CleverstiX.com is delighted to reveal exciting news regarding new expert investigation into the benefits of using our Child Development Cutlery! Under the guidance of Dr Emma Haycraft, the Loughborough University Centre for Research into Eating Disorders and Behaviours (LUCRED) is to conduct a dedicated research project into how CleverstiX might be helpful for children with eating problems, or for particularly fussy eaters.

Dr Emma Haycraft, Loughborough University Centre for Research into Eating Disorders and Behaviours (LUCRED)

Dr Emma Haycraft, Loughborough University

LUCRED’s work focuses on researching eating behaviours and eating problems across the lifespan.   It includes a particular focus on caregiver-child interactions around eating and mealtimes, as well as exploring food neophobia (fear of new foods) and fussy eating in children. Loughborough University is also behind the Child Feeding Guide, which Dr Haycraft and colleagues designed to help parents and child-carers with feeding children.

CleverstiX.com first became aware of the potential of our CleverstiX product to help fussy eaters thanks to much of the feedback we received from users that commonly referenced the following assets:

    Concentration:
    because of the focus required to pick up food using CleverstiX, instead of being distracted, kids were engaged with their meal and surprised their parents by finishing everything on their plate (often described as the “tunnel vision effect”)
  • Toy-like appearance: since CleverstiX look like a toy, with versions including recognisable children’s characters, kids often reacted in the following ways:
    • took protective ownership of them (in a manner they would never apply to a conventional knife and fork)
    • view their CleverstiX as a fun implement to enjoy eating with
  • Pincer grip: we also got feedback that mentioned children who stubbornly wanted to finger eat were happy using CleverstiX because the rings acted as an extension of the fingers and it meant that could eat using pincer motions which other cutlery did not enable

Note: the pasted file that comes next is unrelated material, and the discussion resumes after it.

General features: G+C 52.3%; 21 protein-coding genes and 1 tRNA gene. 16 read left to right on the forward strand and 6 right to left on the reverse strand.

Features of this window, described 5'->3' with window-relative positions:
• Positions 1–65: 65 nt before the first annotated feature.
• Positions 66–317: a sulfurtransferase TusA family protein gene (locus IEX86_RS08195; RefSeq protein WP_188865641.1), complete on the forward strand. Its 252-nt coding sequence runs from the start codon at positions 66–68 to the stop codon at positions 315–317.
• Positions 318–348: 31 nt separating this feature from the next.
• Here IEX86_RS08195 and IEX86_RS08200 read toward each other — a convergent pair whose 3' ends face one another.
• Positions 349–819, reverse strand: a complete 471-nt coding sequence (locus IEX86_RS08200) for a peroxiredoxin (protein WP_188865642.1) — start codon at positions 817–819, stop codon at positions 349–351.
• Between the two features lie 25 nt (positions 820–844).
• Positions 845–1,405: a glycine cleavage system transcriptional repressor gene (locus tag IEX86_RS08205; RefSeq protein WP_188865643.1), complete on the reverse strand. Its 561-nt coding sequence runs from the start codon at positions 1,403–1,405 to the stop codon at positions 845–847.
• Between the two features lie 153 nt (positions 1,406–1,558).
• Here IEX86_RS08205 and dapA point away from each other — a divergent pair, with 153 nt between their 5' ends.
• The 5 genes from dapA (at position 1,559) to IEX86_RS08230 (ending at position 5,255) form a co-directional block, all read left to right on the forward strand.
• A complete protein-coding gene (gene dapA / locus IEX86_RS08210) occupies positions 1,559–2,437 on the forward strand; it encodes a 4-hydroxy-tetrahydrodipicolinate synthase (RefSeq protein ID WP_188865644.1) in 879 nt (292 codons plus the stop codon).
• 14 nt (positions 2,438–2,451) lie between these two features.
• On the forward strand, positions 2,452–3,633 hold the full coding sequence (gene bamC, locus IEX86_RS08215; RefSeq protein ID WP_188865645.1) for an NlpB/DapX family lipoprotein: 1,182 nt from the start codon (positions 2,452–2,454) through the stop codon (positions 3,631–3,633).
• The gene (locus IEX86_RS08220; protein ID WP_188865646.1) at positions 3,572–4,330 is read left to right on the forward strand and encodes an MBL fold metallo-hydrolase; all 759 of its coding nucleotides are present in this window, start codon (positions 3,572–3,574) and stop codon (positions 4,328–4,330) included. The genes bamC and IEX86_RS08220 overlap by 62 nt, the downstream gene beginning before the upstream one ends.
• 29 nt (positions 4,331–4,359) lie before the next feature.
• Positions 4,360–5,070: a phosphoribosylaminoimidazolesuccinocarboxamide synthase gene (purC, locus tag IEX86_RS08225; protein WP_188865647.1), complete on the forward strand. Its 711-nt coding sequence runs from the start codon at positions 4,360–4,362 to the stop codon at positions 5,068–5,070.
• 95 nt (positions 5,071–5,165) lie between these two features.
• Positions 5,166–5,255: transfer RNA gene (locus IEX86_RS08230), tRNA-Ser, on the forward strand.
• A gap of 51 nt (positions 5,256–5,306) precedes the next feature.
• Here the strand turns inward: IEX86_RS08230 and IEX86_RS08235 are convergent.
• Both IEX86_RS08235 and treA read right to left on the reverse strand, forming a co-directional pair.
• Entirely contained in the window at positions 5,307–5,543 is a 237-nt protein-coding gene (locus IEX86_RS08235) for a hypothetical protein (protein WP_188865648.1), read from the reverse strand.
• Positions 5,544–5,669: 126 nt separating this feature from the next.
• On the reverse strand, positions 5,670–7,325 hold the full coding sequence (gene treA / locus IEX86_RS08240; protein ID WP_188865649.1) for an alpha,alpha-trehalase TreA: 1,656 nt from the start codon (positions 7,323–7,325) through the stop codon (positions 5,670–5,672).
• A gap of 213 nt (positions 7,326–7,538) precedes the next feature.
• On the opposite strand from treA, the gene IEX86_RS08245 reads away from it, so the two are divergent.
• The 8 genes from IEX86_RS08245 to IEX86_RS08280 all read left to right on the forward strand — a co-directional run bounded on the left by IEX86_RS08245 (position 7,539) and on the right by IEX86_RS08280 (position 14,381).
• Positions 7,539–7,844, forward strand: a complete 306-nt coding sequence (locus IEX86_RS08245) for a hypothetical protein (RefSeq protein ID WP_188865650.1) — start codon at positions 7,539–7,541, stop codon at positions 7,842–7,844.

Ken Hom’s grandchildren using CleverstiX

Ken Hom’s grandchildren using CleverstiX

The aim of LUCRED’s investigation is to conduct a formal evaluation to verify whether CleverstiX can indeed be helpful and constructive for youngsters with eating difficulties based on compelling evidence. 24 sets of CleverstiX have been supplied and will be used by 3-5 year old children over several weeks. Each child’s parent will assess their child’s use of the CleverstiX during the project to determine whether use of the cutlery is seen to improve children’s eating behaviours.

Dr Emma Haycraft explained why she was keen to initiate the research project:

“Fussy eating in young children is really common and we know this can be a cause of stress and concern for many parents. Exploring whether CleverstiX can help children to eat a wider variety of healthy foods seems a worthwhile endeavour as part of our efforts to find evidence-based ways to better support parents and caregivers with helping their children to eat healthily. We are looking forward to seeing the results of this project in the spring.”

This development is the latest expert appraisal of our child development cutlery, following the endorsements of CleverstiX by paediatric Occupational Therapists within the context of acute advancement of fine motor skills, dexterity and co-ordination – particularly for Special Needs children with DCD, Dyspraxia or similar conditions.

The results of the LUCRED research are due in April 2017.

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